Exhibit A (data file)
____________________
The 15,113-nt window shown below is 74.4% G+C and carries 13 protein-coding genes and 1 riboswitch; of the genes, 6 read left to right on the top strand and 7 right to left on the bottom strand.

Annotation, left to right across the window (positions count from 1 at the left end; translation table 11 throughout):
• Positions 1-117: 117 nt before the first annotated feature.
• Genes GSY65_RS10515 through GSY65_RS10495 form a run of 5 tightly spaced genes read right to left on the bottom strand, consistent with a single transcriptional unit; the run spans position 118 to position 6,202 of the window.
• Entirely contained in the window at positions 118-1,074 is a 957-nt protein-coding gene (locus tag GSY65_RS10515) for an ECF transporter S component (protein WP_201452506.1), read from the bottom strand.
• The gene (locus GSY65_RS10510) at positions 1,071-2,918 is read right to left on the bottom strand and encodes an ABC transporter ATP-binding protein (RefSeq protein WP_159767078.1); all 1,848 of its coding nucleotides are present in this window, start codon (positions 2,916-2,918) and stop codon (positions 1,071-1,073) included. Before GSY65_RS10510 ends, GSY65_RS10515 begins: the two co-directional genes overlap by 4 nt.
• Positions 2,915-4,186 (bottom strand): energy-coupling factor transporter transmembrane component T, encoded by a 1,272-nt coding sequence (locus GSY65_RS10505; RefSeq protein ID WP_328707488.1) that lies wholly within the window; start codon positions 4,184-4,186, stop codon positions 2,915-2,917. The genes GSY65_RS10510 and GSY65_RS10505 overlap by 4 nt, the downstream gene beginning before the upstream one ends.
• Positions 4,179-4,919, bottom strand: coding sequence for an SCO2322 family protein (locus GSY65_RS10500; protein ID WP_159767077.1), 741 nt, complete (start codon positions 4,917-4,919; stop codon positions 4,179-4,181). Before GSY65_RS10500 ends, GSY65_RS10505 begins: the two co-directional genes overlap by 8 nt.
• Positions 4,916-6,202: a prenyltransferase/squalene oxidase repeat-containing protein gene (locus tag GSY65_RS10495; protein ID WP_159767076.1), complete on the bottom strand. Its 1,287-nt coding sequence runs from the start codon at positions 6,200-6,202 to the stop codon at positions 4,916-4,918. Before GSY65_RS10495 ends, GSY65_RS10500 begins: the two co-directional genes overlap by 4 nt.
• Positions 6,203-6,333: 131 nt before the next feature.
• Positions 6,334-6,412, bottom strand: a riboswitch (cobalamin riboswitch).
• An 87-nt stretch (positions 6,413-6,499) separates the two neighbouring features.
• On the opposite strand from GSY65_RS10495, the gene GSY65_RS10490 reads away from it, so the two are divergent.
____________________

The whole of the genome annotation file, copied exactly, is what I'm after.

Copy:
The 15,113-nt window shown below is 74.4% G+C and carries 13 protein-coding genes and 1 riboswitch; of the genes, 6 read left to right on the top strand and 7 right to left on the bottom strand.

Annotation, left to right across the window (positions count from 1 at the left end; translation table 11 throughout):
• Positions 1-117: 117 nt before the first annotated feature.
• Genes GSY65_RS10515 through GSY65_RS10495 form a run of 5 tightly spaced genes read right to left on the bottom strand, consistent with a single transcriptional unit; the run spans position 118 to position 6,202 of the window.
• Entirely contained in the window at positions 118-1,074 is a 957-nt protein-coding gene (locus tag GSY65_RS10515) for an ECF transporter S component (protein WP_201452506.1), read from the bottom strand.
• The gene (locus GSY65_RS10510) at positions 1,071-2,918 is read right to left on the bottom strand and encodes an ABC transporter ATP-binding protein (RefSeq protein WP_159767078.1); all 1,848 of its coding nucleotides are present in this window, start codon (positions 2,916-2,918) and stop codon (positions 1,071-1,073) included. Before GSY65_RS10510 ends, GSY65_RS10515 begins: the two co-directional genes overlap by 4 nt.
• Positions 2,915-4,186 (bottom strand): energy-coupling factor transporter transmembrane component T, encoded by a 1,272-nt coding sequence (locus GSY65_RS10505; RefSeq protein ID WP_328707488.1) that lies wholly within the window; start codon positions 4,184-4,186, stop codon positions 2,915-2,917. The genes GSY65_RS10510 and GSY65_RS10505 overlap by 4 nt, the downstream gene beginning before the upstream one ends.
• Positions 4,179-4,919, bottom strand: coding sequence for an SCO2322 family protein (locus GSY65_RS10500; protein ID WP_159767077.1), 741 nt, complete (start codon positions 4,917-4,919; stop codon positions 4,179-4,181). Before GSY65_RS10500 ends, GSY65_RS10505 begins: the two co-directional genes overlap by 8 nt.
• Positions 4,916-6,202: a prenyltransferase/squalene oxidase repeat-containing protein gene (locus tag GSY65_RS10495; protein ID WP_159767076.1), complete on the bottom strand. Its 1,287-nt coding sequence runs from the start codon at positions 6,200-6,202 to the stop codon at positions 4,916-4,918. Before GSY65_RS10495 ends, GSY65_RS10500 begins: the two co-directional genes overlap by 4 nt.
• Positions 6,203-6,333: 131 nt before the next feature.
• Positions 6,334-6,412, bottom strand: a riboswitch (cobalamin riboswitch).
• An 87-nt stretch (positions 6,413-6,499) separates the two neighbouring features.
• On the opposite strand from GSY65_RS10495, the gene GSY65_RS10490 reads away from it, so the two are divergent.